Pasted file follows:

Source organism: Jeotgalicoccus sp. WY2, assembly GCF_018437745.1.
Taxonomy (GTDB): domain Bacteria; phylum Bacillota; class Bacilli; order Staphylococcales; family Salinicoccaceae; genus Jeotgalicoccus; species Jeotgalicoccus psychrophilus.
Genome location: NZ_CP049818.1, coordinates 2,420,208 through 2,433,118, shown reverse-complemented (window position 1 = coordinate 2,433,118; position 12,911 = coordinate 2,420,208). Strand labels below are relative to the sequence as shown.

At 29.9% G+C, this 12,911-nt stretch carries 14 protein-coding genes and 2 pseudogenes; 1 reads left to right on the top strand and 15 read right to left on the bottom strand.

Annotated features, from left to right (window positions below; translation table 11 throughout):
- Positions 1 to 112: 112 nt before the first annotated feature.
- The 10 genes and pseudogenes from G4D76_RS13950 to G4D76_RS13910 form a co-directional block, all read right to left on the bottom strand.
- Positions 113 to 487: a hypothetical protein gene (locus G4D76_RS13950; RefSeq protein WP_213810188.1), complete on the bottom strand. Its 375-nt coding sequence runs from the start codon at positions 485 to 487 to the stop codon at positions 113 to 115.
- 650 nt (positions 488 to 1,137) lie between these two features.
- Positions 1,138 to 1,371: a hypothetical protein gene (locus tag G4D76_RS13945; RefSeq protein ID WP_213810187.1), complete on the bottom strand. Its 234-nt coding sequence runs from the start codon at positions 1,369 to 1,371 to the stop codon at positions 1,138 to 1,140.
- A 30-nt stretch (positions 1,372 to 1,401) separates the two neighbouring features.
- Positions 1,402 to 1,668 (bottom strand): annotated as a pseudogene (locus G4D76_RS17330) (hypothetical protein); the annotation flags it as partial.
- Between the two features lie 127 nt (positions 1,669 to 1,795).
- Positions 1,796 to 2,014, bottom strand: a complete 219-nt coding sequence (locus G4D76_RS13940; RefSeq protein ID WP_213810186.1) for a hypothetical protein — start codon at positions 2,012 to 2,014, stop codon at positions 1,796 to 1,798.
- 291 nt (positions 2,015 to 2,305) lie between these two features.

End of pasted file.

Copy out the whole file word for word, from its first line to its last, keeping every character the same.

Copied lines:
Source organism: Jeotgalicoccus sp. WY2, assembly GCF_018437745.1.
Taxonomy (GTDB): domain Bacteria; phylum Bacillota; class Bacilli; order Staphylococcales; family Salinicoccaceae; genus Jeotgalicoccus; species Jeotgalicoccus psychrophilus.
Genome location: NZ_CP049818.1, coordinates 2,420,208 through 2,433,118, shown reverse-complemented (window position 1 = coordinate 2,433,118; position 12,911 = coordinate 2,420,208). Strand labels below are relative to the sequence as shown.

At 29.9% G+C, this 12,911-nt stretch carries 14 protein-coding genes and 2 pseudogenes; 1 reads left to right on the top strand and 15 read right to left on the bottom strand.

Annotated features, from left to right (window positions below; translation table 11 throughout):
- Positions 1 to 112: 112 nt before the first annotated feature.
- The 10 genes and pseudogenes from G4D76_RS13950 to G4D76_RS13910 form a co-directional block, all read right to left on the bottom strand.
- Positions 113 to 487: a hypothetical protein gene (locus G4D76_RS13950; RefSeq protein WP_213810188.1), complete on the bottom strand. Its 375-nt coding sequence runs from the start codon at positions 485 to 487 to the stop codon at positions 113 to 115.
- 650 nt (positions 488 to 1,137) lie between these two features.
- Positions 1,138 to 1,371: a hypothetical protein gene (locus tag G4D76_RS13945; RefSeq protein ID WP_213810187.1), complete on the bottom strand. Its 234-nt coding sequence runs from the start codon at positions 1,369 to 1,371 to the stop codon at positions 1,138 to 1,140.
- A 30-nt stretch (positions 1,372 to 1,401) separates the two neighbouring features.
- Positions 1,402 to 1,668 (bottom strand): annotated as a pseudogene (locus G4D76_RS17330) (hypothetical protein); the annotation flags it as partial.
- Between the two features lie 127 nt (positions 1,669 to 1,795).
- Positions 1,796 to 2,014, bottom strand: a complete 219-nt coding sequence (locus G4D76_RS13940; RefSeq protein ID WP_213810186.1) for a hypothetical protein — start codon at positions 2,012 to 2,014, stop codon at positions 1,796 to 1,798.
- 291 nt (positions 2,015 to 2,305) lie between these two features.